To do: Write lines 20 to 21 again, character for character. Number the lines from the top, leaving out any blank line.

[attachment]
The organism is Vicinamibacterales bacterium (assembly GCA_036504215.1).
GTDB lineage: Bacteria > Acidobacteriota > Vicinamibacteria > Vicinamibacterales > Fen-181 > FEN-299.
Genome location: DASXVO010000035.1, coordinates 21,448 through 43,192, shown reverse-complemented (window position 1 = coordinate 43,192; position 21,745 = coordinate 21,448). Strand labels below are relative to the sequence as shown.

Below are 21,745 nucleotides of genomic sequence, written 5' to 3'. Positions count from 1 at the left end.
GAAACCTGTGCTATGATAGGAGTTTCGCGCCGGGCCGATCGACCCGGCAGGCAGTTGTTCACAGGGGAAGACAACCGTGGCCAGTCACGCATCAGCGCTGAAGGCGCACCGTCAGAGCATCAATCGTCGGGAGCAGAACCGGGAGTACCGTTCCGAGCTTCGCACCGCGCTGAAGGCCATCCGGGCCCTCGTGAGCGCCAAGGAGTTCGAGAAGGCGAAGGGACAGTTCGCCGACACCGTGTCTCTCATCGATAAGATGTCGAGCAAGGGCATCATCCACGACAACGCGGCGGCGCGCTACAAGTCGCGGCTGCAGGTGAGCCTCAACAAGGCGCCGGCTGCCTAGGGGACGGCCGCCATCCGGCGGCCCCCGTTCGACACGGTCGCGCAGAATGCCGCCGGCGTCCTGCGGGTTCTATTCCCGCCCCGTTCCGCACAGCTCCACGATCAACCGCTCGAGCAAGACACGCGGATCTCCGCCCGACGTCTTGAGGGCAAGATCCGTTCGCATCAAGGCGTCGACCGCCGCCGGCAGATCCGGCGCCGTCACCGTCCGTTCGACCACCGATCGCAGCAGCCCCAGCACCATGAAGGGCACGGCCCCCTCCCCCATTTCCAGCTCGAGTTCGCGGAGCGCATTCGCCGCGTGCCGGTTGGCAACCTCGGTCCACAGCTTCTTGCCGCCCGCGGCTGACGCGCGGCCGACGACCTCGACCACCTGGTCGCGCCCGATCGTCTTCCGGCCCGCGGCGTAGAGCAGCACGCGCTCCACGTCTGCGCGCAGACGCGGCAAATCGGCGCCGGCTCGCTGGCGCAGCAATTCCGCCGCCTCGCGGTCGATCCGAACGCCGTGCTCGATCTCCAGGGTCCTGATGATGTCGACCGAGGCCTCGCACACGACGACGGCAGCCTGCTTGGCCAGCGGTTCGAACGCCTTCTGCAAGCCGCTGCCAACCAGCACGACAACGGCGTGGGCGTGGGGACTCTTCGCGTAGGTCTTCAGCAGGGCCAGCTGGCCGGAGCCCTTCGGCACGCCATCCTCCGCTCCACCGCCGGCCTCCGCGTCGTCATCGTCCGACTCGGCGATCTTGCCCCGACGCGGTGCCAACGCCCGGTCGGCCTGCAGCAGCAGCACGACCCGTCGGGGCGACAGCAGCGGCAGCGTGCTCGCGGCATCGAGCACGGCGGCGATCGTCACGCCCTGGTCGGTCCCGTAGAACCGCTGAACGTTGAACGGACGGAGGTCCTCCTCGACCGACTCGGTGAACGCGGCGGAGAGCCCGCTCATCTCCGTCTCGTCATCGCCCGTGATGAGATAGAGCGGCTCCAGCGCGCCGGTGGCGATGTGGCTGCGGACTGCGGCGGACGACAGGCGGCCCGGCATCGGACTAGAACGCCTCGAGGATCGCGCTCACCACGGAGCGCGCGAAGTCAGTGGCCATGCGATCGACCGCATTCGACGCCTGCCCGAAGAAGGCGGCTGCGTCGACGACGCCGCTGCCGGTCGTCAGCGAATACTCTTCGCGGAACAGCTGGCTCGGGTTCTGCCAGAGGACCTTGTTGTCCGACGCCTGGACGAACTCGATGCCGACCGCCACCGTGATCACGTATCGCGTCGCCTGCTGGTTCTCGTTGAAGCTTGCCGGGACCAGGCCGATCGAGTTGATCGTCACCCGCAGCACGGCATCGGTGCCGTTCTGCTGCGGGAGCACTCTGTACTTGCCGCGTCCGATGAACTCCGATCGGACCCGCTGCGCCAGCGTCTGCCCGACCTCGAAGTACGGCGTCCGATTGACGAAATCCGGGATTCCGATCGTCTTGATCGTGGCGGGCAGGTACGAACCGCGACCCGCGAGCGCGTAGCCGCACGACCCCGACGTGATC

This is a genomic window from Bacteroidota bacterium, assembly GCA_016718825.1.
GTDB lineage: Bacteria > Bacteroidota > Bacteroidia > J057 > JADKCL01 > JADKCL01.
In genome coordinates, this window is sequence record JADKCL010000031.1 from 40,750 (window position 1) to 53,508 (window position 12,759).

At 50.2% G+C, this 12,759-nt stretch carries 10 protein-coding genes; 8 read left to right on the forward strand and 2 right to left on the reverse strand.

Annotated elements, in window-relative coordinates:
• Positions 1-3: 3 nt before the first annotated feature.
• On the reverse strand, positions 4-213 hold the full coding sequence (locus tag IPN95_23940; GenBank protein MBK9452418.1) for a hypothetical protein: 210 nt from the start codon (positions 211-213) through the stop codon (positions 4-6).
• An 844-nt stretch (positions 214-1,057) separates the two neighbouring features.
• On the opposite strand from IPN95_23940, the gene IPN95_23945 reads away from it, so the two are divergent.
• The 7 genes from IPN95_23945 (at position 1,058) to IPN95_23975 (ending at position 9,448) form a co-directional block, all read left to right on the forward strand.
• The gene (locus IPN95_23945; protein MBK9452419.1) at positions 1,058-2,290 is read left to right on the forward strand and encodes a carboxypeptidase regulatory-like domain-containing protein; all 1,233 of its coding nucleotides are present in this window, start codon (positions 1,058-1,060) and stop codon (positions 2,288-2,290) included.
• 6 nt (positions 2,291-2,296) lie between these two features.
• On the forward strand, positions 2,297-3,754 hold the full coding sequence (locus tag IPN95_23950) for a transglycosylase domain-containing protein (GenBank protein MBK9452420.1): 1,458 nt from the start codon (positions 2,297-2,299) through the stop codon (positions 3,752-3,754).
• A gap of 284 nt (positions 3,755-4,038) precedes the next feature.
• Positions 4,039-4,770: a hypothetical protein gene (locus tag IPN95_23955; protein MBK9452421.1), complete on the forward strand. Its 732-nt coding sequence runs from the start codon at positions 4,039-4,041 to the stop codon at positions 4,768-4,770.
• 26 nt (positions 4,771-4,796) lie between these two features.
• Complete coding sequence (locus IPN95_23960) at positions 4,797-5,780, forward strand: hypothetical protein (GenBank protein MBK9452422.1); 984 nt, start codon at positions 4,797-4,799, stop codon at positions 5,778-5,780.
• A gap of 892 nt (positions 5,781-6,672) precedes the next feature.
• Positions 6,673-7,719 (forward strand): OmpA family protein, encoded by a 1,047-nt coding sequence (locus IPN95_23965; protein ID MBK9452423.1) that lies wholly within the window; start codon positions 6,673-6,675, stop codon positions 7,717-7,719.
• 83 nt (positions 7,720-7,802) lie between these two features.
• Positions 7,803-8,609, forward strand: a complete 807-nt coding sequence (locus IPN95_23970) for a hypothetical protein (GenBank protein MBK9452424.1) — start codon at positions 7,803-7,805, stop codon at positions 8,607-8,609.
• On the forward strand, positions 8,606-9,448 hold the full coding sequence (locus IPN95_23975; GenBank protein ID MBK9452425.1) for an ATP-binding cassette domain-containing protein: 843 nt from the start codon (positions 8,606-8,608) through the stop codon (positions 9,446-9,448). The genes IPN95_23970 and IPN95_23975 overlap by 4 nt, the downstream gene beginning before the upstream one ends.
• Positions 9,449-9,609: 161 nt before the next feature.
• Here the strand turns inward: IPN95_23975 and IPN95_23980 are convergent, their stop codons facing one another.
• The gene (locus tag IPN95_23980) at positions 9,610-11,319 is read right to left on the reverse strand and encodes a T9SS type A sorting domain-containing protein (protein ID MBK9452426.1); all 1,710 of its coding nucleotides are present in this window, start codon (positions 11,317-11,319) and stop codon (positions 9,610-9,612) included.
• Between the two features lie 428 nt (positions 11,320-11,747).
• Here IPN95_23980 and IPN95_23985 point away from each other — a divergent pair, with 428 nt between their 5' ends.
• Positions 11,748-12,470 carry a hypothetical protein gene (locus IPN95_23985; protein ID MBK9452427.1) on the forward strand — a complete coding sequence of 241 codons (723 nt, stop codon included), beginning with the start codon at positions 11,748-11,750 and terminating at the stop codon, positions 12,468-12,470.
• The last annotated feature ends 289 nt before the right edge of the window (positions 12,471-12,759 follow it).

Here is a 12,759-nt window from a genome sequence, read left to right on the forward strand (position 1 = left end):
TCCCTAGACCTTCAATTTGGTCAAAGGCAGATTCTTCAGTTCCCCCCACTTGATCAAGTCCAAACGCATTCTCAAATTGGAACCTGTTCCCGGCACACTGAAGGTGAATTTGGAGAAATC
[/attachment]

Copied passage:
• Positions 4,039-4,770: a hypothetical protein gene (locus tag IPN95_23955; protein MBK9452421.1), complete on the forward strand. Its 732-nt coding sequence runs from the start codon at positions 4,039-4,041 to the stop codon at positions 4,768-4,770.
• 26 nt (positions 4,771-4,796) lie between these two features.